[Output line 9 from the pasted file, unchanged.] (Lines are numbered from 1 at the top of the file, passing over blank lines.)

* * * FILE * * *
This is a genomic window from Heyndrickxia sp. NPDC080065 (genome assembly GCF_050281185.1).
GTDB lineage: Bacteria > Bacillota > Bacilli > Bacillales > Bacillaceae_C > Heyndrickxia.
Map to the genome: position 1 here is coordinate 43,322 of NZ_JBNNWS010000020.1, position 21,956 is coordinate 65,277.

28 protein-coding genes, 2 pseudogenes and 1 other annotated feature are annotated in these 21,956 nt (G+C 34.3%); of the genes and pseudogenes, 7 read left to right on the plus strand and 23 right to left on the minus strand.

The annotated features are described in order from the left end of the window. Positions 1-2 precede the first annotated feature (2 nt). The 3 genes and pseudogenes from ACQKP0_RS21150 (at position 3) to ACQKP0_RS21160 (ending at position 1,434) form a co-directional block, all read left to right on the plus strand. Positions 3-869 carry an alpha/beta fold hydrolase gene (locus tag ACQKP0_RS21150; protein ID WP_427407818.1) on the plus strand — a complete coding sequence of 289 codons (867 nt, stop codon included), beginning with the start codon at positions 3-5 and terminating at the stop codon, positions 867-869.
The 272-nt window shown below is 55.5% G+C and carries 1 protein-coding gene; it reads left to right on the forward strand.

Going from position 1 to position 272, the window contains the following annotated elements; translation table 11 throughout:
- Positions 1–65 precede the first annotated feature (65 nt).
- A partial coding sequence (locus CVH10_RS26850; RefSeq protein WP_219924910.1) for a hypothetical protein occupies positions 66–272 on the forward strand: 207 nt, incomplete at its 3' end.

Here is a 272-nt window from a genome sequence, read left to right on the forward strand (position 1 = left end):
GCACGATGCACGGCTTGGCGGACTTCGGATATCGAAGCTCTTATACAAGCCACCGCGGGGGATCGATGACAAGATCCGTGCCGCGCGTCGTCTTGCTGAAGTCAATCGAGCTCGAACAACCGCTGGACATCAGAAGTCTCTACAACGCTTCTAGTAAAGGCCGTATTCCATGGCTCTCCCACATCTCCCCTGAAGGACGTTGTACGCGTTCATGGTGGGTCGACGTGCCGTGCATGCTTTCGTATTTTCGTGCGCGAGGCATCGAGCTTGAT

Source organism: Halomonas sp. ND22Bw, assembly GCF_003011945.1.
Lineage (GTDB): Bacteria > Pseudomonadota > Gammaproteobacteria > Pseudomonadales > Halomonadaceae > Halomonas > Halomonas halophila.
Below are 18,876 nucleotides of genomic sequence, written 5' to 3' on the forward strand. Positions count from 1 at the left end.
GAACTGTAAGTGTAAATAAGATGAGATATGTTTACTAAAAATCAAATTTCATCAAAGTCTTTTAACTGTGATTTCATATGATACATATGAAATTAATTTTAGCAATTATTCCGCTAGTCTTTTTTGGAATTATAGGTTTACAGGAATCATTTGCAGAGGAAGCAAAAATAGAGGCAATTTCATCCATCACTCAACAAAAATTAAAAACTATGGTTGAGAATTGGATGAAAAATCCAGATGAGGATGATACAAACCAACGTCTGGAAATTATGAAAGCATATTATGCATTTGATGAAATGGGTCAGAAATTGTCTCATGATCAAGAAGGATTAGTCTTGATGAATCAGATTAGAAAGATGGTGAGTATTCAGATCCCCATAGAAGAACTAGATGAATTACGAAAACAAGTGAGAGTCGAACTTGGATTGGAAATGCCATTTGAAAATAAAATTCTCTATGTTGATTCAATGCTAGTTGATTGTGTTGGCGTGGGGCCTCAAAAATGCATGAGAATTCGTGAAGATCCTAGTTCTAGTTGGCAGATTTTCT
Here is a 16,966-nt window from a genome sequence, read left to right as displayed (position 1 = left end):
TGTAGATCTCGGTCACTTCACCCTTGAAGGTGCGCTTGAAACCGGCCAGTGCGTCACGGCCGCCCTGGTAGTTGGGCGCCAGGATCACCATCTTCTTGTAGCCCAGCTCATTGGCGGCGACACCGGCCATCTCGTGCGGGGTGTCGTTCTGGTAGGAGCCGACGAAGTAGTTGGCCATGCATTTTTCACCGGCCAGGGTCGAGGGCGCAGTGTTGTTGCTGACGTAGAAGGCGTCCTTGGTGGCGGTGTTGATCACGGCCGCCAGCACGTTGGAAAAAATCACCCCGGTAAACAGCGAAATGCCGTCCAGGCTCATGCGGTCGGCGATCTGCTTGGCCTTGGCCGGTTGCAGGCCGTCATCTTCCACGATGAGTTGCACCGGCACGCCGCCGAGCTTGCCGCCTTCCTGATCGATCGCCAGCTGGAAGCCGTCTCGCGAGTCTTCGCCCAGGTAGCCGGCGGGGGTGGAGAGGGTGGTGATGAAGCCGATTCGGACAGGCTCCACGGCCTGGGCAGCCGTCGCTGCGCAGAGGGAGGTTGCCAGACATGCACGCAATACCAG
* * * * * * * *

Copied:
- A partial coding sequence (locus CVH10_RS26850; RefSeq protein WP_219924910.1) for a hypothetical protein occupies positions 66–272 on the forward strand: 207 nt, incomplete at its 3' end.